While visiting the airport you may check the schedule board. This board tells you a plethora of useful information. You are given the time your flight leaves as well as updates if you can expect a dreaded delay to occur.

Online Examples

Here are some examples that we can all learn from:

Virus Total

Virus Total is a free online virus scanner that allows you to upload files to be scanned by several top anti virus applications. Due to the nature of file upload websites there may be a longer wait period during high traffic times. To alert the user of the server load there is a status indicator labeled Service Load right on the main page. This allows users to know what to expect during their experience with the website.

VirusTotal keeps the user informed during the upload process.

While uploading files the user is kept in the know with several indicators, from the percentage of the file that has been uploaded to the factors that may dictate the speed of the upload. These additions to the upload graphic keep the user informed of how much longer they can expect to wait and see the progress they have made. Even though the user is waiting a feeling of accomplishment can be felt when the file upload is in the process of completion.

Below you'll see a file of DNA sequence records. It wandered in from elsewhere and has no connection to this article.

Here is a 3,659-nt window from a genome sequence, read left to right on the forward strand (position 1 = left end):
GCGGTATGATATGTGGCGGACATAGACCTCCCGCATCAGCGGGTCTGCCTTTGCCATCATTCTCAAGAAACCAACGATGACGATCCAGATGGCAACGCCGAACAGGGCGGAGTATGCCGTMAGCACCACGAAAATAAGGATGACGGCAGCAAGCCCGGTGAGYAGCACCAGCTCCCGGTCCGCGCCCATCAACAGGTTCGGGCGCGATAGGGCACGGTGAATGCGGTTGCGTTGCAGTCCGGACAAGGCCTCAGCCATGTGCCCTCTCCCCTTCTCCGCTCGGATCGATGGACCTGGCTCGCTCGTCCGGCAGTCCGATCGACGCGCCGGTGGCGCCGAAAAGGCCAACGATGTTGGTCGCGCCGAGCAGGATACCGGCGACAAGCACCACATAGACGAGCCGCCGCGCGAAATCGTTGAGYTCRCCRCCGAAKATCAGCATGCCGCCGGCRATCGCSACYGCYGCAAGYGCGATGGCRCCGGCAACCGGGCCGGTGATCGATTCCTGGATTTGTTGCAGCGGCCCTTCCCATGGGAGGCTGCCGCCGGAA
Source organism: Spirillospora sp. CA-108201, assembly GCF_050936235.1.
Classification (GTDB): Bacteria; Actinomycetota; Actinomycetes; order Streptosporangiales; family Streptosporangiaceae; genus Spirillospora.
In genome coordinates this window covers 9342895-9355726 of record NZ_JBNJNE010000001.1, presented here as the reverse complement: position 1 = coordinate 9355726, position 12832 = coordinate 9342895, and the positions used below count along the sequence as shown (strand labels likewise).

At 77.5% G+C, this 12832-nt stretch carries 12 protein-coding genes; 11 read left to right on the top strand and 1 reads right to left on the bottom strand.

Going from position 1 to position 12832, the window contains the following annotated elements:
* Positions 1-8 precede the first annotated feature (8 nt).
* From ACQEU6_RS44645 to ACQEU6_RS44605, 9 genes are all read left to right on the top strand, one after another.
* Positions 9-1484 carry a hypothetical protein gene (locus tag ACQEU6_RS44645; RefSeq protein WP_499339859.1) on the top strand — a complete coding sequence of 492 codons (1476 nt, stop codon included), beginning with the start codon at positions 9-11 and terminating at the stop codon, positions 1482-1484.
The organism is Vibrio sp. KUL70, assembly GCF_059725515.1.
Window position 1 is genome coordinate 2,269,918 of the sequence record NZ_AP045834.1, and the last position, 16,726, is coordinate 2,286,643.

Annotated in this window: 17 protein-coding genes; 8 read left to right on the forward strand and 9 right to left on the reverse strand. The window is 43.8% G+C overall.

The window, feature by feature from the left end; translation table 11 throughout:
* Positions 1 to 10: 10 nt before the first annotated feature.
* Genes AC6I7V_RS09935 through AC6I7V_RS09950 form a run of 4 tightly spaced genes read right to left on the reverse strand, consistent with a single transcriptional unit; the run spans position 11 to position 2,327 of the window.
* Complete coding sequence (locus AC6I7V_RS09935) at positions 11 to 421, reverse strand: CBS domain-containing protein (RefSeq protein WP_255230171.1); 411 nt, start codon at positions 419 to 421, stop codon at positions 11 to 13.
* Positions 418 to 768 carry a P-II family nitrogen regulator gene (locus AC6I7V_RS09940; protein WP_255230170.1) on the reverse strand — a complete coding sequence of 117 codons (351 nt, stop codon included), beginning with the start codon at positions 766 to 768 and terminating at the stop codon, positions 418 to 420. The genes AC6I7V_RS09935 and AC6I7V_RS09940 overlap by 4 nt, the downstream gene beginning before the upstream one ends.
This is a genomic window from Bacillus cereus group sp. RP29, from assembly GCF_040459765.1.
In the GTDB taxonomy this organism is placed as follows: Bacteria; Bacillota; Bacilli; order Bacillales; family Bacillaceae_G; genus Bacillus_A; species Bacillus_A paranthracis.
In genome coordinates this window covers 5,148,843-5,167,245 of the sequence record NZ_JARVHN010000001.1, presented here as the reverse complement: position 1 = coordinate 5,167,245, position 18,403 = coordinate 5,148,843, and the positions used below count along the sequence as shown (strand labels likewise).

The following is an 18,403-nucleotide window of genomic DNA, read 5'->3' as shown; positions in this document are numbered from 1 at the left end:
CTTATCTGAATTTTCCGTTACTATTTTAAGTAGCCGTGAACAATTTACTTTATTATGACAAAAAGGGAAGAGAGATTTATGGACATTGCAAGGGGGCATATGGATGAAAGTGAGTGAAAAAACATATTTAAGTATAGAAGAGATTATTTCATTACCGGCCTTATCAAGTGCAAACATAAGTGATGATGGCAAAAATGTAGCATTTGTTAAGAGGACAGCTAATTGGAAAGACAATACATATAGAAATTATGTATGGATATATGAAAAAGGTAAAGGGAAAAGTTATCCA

Hulu

Hulu as we all know is a tool developed by aliens to turn our brains to mush. This website serves videos to people and serves as an online TV of sorts.

Hulu presents how much time is left before the advertisement is over.